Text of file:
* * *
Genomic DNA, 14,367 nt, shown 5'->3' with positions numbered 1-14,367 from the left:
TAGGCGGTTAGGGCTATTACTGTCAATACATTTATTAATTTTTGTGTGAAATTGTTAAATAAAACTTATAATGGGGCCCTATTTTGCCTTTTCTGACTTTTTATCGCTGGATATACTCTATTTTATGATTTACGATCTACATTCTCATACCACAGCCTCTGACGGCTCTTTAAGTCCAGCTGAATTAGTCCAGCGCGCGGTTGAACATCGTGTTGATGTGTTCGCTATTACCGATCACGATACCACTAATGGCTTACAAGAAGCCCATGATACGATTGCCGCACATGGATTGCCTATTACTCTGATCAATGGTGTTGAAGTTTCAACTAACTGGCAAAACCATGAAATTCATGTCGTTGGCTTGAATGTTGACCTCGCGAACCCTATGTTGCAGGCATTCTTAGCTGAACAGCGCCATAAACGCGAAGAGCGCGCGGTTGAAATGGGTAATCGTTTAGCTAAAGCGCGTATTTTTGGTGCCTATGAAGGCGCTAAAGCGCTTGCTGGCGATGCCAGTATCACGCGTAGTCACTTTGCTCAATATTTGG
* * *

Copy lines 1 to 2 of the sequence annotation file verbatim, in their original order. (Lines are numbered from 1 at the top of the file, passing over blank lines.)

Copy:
Genomic DNA, 14,367 nt, shown 5'->3' with positions numbered 1-14,367 from the left:
TAGGCGGTTAGGGCTATTACTGTCAATACATTTATTAATTTTTGTGTGAAATTGTTAAATAAAACTTATAATGGGGCCCTATTTTGCCTTTTCTGACTTTTTATCGCTGGATATACTCTATTTTATGATTTACGATCTACATTCTCATACCACAGCCTCTGACGGCTCTTTAAGTCCAGCTGAATTAGTCCAGCGCGCGGTTGAACATCGTGTTGATGTGTTCGCTATTACCGATCACGATACCACTAATGGCTTACAAGAAGCCCATGATACGATTGCCGCACATGGATTGCCTATTACTCTGATCAATGGTGTTGAAGTTTCAACTAACTGGCAAAACCATGAAATTCATGTCGTTGGCTTGAATGTTGACCTCGCGAACCCTATGTTGCAGGCATTCTTAGCTGAACAGCGCCATAAACGCGAAGAGCGCGCGGTTGAAATGGGTAATCGTTTAGCTAAAGCGCGTATTTTTGGTGCCTATGAAGGCGCTAAAGCGCTTGCTGGCGATGCCAGTATCACGCGTAGTCACTTTGCTCAATATTTGG